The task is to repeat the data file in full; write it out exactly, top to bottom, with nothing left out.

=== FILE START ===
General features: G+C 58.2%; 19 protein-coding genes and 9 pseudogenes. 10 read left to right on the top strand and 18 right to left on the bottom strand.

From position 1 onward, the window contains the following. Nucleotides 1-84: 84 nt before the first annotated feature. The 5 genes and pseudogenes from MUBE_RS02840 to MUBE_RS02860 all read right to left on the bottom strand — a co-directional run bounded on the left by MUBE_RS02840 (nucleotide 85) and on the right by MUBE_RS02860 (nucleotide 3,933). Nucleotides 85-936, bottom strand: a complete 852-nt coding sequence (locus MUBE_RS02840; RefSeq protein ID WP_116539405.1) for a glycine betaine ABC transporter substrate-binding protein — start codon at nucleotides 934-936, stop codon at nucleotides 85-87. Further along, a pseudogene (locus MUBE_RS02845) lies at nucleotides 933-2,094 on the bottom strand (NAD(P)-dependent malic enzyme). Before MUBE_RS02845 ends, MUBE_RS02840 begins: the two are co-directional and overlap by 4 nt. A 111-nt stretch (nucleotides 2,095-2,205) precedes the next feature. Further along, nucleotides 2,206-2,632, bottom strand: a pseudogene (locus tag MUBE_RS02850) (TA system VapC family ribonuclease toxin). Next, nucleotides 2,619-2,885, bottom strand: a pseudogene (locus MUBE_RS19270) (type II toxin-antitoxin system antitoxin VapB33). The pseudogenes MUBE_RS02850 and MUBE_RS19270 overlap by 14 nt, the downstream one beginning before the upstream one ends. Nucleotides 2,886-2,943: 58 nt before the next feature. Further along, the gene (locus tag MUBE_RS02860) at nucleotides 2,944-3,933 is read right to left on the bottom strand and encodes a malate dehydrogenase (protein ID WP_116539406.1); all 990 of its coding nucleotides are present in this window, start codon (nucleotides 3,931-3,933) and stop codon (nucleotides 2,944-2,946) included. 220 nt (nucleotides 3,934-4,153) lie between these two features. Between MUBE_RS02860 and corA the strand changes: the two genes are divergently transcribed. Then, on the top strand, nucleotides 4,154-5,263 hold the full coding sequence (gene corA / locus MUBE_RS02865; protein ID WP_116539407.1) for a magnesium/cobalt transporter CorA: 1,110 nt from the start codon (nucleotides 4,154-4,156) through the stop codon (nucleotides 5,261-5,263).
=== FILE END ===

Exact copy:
General features: G+C 58.2%; 19 protein-coding genes and 9 pseudogenes. 10 read left to right on the top strand and 18 right to left on the bottom strand.

From position 1 onward, the window contains the following. Nucleotides 1-84: 84 nt before the first annotated feature. The 5 genes and pseudogenes from MUBE_RS02840 to MUBE_RS02860 all read right to left on the bottom strand — a co-directional run bounded on the left by MUBE_RS02840 (nucleotide 85) and on the right by MUBE_RS02860 (nucleotide 3,933). Nucleotides 85-936, bottom strand: a complete 852-nt coding sequence (locus MUBE_RS02840; RefSeq protein ID WP_116539405.1) for a glycine betaine ABC transporter substrate-binding protein — start codon at nucleotides 934-936, stop codon at nucleotides 85-87. Further along, a pseudogene (locus MUBE_RS02845) lies at nucleotides 933-2,094 on the bottom strand (NAD(P)-dependent malic enzyme). Before MUBE_RS02845 ends, MUBE_RS02840 begins: the two are co-directional and overlap by 4 nt. A 111-nt stretch (nucleotides 2,095-2,205) precedes the next feature. Further along, nucleotides 2,206-2,632, bottom strand: a pseudogene (locus tag MUBE_RS02850) (TA system VapC family ribonuclease toxin). Next, nucleotides 2,619-2,885, bottom strand: a pseudogene (locus MUBE_RS19270) (type II toxin-antitoxin system antitoxin VapB33). The pseudogenes MUBE_RS02850 and MUBE_RS19270 overlap by 14 nt, the downstream one beginning before the upstream one ends. Nucleotides 2,886-2,943: 58 nt before the next feature. Further along, the gene (locus tag MUBE_RS02860) at nucleotides 2,944-3,933 is read right to left on the bottom strand and encodes a malate dehydrogenase (protein ID WP_116539406.1); all 990 of its coding nucleotides are present in this window, start codon (nucleotides 3,931-3,933) and stop codon (nucleotides 2,944-2,946) included. 220 nt (nucleotides 3,934-4,153) lie between these two features. Between MUBE_RS02860 and corA the strand changes: the two genes are divergently transcribed. Then, on the top strand, nucleotides 4,154-5,263 hold the full coding sequence (gene corA / locus MUBE_RS02865; protein ID WP_116539407.1) for a magnesium/cobalt transporter CorA: 1,110 nt from the start codon (nucleotides 4,154-4,156) through the stop codon (nucleotides 5,261-5,263).